Founded in 1994, Amazon.com is the world’s largest online retailer. It’s also the world’s largest book retailer, selling 41% of all new books that are sold. The Hachette Book Group is one of the largest publishers in the world, publishing works from well-known authors such as J.K. Rowling, Stephanie Meyer, Tom Wolfe and Harper Lee. Now, the two major corporations are involved in an economic war over the prices of electronic books.
How did it all start?
In a case filed by the U.S. Justice Department last year, Apple Inc. was found guilty of violating Antitrust Laws by conspiring with 5 of the biggest publishers to fix prices on electronic books, in response to competition from Amazon. One of those publishers was The Hachette Book Group (HBG), who worked with Apple and the other publishers to raise the price of e-books and ‘force digital retailers onto a new profit model’. The other publishers involved were HarperCollins, Macmillan, Penguin and Simon & Schuster. The plan was to increase the price of e-books throughout the USA, meaning consumers had to pay more in order to eliminate retail price competition from companies such as Amazon. Evidence showed that the prices of e-books published by the publishers involved increased by an average of 18% as a result of the conspiracy.
Before the collusion was discovered, book publishers were able to set the price at which a retailer could sell an e-book. Furthermore, retailer’s cuts of the profits were fixed at 30%, making it impossible for them to discount the books without losing money. This model meant that there were higher prices for consumers, higher profits for publishers and no control for the retailers.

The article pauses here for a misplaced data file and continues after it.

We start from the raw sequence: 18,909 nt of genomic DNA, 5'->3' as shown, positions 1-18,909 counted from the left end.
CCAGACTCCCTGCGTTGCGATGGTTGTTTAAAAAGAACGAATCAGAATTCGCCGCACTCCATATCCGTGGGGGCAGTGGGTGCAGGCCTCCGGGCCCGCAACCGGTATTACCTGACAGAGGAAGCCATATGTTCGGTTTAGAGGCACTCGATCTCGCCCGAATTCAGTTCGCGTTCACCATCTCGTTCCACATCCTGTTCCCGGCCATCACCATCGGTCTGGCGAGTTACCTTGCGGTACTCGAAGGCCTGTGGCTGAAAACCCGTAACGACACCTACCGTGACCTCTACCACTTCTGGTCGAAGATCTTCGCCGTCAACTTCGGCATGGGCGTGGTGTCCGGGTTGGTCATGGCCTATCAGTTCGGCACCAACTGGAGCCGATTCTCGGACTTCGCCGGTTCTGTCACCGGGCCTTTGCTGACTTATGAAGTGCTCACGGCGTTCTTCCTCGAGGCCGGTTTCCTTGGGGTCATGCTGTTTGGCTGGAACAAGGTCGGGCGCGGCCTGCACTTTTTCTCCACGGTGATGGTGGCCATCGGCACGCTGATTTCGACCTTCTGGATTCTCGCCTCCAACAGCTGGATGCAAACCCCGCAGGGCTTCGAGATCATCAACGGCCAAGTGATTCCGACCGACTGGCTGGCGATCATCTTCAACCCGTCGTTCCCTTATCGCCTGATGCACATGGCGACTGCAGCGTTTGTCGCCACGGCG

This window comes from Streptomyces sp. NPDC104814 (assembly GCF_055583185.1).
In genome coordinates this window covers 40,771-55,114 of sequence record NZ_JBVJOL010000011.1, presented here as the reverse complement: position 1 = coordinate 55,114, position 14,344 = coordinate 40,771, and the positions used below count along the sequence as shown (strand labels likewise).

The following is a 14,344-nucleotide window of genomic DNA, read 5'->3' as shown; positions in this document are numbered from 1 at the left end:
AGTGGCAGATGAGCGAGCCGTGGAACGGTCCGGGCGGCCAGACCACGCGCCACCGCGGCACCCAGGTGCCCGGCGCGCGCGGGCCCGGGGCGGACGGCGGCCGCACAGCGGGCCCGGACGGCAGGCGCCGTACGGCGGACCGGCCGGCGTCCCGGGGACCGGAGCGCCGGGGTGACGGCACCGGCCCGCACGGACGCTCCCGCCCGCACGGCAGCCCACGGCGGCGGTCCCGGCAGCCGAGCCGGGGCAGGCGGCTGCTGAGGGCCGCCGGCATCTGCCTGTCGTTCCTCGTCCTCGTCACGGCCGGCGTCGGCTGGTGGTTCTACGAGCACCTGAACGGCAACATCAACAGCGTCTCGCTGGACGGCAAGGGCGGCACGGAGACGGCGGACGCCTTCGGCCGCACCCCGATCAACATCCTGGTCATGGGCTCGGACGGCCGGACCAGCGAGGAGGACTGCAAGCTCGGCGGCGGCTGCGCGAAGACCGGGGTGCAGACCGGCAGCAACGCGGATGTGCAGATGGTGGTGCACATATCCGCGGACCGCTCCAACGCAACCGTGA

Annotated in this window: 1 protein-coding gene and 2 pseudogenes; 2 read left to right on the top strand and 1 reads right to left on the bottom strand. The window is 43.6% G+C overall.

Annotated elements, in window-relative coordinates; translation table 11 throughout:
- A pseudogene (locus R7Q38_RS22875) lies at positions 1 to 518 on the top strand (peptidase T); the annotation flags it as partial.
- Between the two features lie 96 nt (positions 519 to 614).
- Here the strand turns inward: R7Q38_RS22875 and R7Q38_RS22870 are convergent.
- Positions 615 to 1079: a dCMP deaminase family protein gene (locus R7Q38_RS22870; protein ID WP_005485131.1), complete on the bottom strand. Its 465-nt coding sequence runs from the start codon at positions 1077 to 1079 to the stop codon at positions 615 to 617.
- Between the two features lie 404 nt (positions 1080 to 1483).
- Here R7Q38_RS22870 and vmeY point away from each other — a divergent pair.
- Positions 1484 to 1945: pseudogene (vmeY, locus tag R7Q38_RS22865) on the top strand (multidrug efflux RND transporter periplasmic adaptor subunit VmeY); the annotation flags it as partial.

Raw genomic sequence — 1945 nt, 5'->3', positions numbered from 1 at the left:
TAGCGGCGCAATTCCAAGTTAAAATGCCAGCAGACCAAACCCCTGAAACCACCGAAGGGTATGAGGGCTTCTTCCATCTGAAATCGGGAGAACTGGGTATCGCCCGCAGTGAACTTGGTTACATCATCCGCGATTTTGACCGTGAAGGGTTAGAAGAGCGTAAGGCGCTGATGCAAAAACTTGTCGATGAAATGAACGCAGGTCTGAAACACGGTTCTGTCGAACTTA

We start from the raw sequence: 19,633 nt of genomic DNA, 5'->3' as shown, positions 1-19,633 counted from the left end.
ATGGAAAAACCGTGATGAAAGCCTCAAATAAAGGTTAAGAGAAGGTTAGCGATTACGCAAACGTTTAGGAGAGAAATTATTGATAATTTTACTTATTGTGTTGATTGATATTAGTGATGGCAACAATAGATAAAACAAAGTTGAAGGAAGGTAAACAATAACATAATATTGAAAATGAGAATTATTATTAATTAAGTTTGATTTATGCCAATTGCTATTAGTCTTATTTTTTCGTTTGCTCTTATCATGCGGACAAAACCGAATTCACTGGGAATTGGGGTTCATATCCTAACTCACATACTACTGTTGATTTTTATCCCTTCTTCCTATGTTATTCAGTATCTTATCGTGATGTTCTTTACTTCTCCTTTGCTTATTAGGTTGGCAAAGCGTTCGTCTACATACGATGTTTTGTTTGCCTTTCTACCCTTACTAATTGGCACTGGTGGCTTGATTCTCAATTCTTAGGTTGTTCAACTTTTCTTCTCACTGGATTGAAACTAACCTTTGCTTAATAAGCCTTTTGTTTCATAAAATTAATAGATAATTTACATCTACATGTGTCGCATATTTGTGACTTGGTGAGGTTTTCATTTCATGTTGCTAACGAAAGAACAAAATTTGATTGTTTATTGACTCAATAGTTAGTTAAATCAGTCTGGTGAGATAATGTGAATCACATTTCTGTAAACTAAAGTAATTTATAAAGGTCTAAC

However, the Department of Justice has now dismantled this model. The publishers were forced to end any outstanding agreements that stopped e-book retailers from being able to lower the prices at which they sell to consumers, allowing for retail price competition to take place.
What’s happening now?
Now, the time has come for Amazon and The Hachette Book Group to negotiate on the pricing of e-books. Amazon wants the power to discount the e-book titles, whilst the HBG wants to keep the prices up.
Amazon’s argument is that when prices go down, people buy more. The corporation also argues that e-books aren’t just in competition with regular books, but with other forms of media engagement such as games, online films and online magazines. Therefore, Amazon argue, they need to keep the prices of e-books down for them to stand a chance at all in the entertainment industry. Amazon has stated that they are willing to accept 30% of the e-book revenue, which is the percentage it currently receives from the HBG, if they agree to lower the prices of their e-books from around $12.99 and $14.99 to $9.99. Amazon also stated that according to their internal data, a book costing $9.99 sells nearly twice as many copies as when it costs $14.99.
However, many publishers and authors worry about Amazon’s dominance of the whole industry. If they have total control over the e-book pricing, there will be no need for consumers to shop anywhere else. Furthermore, discounted books mean that authors are increasingly earning less on their books, after such a large percentage is taken from the publishers and the retailers.
Amazon has responded to the whole negotiations by un-discounting most of the HBG books sold on its site and removing the pre-order buttons from several titles. It has also imposed delays on thousands of the titles, with consumers being told they have to wait weeks to receive their purchase, all with the aim of persuading the HBG to lower the prices.
The battle over the new e-book contract has been going on since May, and looks set to continue for the near future at least.